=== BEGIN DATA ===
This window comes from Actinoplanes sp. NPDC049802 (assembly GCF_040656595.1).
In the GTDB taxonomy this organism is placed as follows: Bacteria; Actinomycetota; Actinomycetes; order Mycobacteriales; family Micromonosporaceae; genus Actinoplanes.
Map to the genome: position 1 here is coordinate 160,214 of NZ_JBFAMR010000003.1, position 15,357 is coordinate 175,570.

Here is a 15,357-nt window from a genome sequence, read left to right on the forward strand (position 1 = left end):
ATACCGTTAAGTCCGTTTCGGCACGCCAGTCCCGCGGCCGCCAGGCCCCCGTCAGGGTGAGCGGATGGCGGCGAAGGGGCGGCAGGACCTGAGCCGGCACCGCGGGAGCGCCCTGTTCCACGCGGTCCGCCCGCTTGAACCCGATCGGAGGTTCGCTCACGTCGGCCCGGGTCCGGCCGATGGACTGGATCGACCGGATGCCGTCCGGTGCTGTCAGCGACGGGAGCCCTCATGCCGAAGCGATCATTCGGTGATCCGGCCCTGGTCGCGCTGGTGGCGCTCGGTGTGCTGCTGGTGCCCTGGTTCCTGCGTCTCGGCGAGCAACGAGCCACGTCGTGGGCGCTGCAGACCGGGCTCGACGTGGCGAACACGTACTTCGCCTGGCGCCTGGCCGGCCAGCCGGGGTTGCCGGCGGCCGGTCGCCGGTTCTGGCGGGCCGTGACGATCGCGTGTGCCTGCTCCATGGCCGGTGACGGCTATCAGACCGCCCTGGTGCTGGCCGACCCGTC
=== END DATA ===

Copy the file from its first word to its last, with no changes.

This window comes from Actinoplanes sp. NPDC049802 (assembly GCF_040656595.1).
In the GTDB taxonomy this organism is placed as follows: Bacteria; Actinomycetota; Actinomycetes; order Mycobacteriales; family Micromonosporaceae; genus Actinoplanes.
Map to the genome: position 1 here is coordinate 160,214 of NZ_JBFAMR010000003.1, position 15,357 is coordinate 175,570.

Here is a 15,357-nt window from a genome sequence, read left to right on the forward strand (position 1 = left end):
ATACCGTTAAGTCCGTTTCGGCACGCCAGTCCCGCGGCCGCCAGGCCCCCGTCAGGGTGAGCGGATGGCGGCGAAGGGGCGGCAGGACCTGAGCCGGCACCGCGGGAGCGCCCTGTTCCACGCGGTCCGCCCGCTTGAACCCGATCGGAGGTTCGCTCACGTCGGCCCGGGTCCGGCCGATGGACTGGATCGACCGGATGCCGTCCGGTGCTGTCAGCGACGGGAGCCCTCATGCCGAAGCGATCATTCGGTGATCCGGCCCTGGTCGCGCTGGTGGCGCTCGGTGTGCTGCTGGTGCCCTGGTTCCTGCGTCTCGGCGAGCAACGAGCCACGTCGTGGGCGCTGCAGACCGGGCTCGACGTGGCGAACACGTACTTCGCCTGGCGCCTGGCCGGCCAGCCGGGGTTGCCGGCGGCCGGTCGCCGGTTCTGGCGGGCCGTGACGATCGCGTGTGCCTGCTCCATGGCCGGTGACGGCTATCAGACCGCCCTGGTGCTGGCCGACCCGTC